davidbeem

The Good-Morrow

In Arts and Education on March 24, 2016 at 12:12 pm

a poem by John Donne, 1572-1631

I wonder by my troth, what thou and I

Did, till we loved? Were we not wean’d till then?

But suck’d on country pleasures, childishly?

Or snorted we in the Seven Sleepers’ den?

‘Twas so; but this, all pleasures fancies be;

If ever any beauty I did see,

Which I desired, and got, ‘twas but a dream of thee.

And now good-morrow to our waking souls,

Which watch not one another out of fear;

For love all love of other sights controls,

And makes one little room an everywhere.

Let sea-discoverers to new worlds have gone;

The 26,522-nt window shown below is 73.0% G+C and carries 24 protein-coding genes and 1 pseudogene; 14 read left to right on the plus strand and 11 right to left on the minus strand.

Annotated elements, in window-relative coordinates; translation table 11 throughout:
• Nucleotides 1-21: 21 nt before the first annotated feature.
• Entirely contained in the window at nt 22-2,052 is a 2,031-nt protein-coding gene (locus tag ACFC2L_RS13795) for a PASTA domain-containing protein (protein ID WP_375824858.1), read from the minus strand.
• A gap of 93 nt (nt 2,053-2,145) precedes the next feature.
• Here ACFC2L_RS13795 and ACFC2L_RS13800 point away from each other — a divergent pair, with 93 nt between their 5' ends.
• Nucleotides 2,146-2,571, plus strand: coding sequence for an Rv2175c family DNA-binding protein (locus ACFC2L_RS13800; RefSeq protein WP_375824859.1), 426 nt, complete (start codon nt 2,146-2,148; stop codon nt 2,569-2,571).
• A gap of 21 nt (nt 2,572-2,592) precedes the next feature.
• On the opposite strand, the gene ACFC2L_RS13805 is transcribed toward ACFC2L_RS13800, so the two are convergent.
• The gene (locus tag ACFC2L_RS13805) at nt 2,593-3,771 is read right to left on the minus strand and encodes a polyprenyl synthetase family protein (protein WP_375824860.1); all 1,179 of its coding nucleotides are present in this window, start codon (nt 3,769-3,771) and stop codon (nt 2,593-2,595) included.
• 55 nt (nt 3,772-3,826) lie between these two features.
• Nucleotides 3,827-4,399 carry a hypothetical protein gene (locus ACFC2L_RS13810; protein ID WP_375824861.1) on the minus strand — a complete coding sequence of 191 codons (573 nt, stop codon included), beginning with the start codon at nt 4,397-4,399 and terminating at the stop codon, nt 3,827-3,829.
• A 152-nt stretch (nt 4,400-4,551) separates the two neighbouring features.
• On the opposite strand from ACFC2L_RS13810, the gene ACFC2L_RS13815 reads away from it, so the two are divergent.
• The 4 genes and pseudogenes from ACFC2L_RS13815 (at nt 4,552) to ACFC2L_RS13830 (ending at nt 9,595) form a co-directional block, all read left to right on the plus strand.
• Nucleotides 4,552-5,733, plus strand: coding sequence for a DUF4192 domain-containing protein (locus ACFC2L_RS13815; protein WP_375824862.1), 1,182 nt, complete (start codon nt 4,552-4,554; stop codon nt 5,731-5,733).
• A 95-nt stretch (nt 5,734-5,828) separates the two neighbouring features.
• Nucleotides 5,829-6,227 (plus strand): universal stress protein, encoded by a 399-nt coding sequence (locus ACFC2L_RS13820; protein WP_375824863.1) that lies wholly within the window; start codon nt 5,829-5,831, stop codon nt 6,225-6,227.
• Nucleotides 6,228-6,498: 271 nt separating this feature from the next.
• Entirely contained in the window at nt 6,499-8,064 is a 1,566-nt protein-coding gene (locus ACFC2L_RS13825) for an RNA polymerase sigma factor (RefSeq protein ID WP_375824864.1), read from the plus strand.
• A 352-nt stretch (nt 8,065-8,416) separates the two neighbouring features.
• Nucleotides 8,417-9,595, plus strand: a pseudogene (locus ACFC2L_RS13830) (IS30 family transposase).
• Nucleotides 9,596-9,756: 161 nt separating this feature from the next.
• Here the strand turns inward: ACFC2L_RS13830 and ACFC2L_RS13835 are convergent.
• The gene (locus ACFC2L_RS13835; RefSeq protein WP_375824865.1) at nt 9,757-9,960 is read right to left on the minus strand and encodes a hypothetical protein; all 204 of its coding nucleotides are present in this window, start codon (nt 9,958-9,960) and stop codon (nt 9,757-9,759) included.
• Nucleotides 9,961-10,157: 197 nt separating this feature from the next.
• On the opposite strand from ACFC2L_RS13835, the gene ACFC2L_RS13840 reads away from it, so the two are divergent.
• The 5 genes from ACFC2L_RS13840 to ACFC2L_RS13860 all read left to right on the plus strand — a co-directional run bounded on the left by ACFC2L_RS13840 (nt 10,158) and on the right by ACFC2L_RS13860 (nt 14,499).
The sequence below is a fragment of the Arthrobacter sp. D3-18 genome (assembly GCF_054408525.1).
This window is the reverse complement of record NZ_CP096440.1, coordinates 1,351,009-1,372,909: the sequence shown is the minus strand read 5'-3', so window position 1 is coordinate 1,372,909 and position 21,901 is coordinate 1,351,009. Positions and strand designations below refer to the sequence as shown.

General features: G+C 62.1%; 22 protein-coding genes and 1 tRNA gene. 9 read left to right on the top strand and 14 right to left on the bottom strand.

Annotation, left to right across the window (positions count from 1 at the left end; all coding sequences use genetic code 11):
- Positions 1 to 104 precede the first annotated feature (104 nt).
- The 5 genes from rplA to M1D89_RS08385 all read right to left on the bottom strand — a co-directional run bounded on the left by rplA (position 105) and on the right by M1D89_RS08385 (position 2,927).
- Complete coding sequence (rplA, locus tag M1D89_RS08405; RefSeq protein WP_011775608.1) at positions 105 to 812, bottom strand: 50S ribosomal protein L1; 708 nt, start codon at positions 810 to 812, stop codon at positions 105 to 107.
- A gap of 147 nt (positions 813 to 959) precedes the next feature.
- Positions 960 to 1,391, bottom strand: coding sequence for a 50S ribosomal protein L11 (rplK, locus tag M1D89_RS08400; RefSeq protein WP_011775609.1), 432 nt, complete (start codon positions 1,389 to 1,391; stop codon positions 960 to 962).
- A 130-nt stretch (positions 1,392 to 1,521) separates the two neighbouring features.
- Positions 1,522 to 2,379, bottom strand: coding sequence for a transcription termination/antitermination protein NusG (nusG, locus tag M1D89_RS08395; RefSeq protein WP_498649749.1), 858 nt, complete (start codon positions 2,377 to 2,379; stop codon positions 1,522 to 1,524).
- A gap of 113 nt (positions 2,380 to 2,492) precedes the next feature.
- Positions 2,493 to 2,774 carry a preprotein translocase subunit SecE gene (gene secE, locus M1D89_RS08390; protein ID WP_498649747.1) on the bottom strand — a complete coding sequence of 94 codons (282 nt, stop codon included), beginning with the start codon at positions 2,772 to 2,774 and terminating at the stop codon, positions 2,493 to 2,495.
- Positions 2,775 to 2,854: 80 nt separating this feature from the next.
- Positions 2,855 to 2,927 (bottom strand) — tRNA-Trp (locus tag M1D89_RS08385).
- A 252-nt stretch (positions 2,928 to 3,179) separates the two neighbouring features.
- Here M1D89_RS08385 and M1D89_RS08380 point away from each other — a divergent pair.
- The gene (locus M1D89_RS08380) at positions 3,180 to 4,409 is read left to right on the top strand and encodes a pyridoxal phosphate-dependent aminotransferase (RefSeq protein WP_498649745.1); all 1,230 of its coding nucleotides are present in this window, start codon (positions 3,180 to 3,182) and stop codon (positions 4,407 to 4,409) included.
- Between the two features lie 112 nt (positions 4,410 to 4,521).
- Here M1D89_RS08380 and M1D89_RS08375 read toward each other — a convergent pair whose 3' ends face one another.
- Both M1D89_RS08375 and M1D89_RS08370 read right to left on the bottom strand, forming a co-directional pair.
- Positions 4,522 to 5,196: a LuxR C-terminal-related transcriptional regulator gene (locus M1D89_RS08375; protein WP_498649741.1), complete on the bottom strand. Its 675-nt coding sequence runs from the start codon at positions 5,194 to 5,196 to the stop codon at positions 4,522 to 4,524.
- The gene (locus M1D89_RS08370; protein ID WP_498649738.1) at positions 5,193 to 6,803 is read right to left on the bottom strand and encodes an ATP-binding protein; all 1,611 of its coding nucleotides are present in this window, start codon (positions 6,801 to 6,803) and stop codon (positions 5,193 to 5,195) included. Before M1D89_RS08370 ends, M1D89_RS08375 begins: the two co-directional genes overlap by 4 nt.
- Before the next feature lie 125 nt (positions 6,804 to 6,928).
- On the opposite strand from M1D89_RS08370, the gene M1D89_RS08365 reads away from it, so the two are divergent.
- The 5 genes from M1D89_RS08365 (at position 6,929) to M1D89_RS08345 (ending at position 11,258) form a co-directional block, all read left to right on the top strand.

Let maps to other, worlds on worlds have shown;

Let us possess one world; each hath one, and is one.

My face in thine eye, thine in mine appears,

And true plain hearts do in the faces rest;

Where can we find two better hemispheres

Without sharp north, without declining west?

Whatever dies, was not mix’d equally;

If our two loves be one, or thou and I

Love so alike that none can slacken, none can die.

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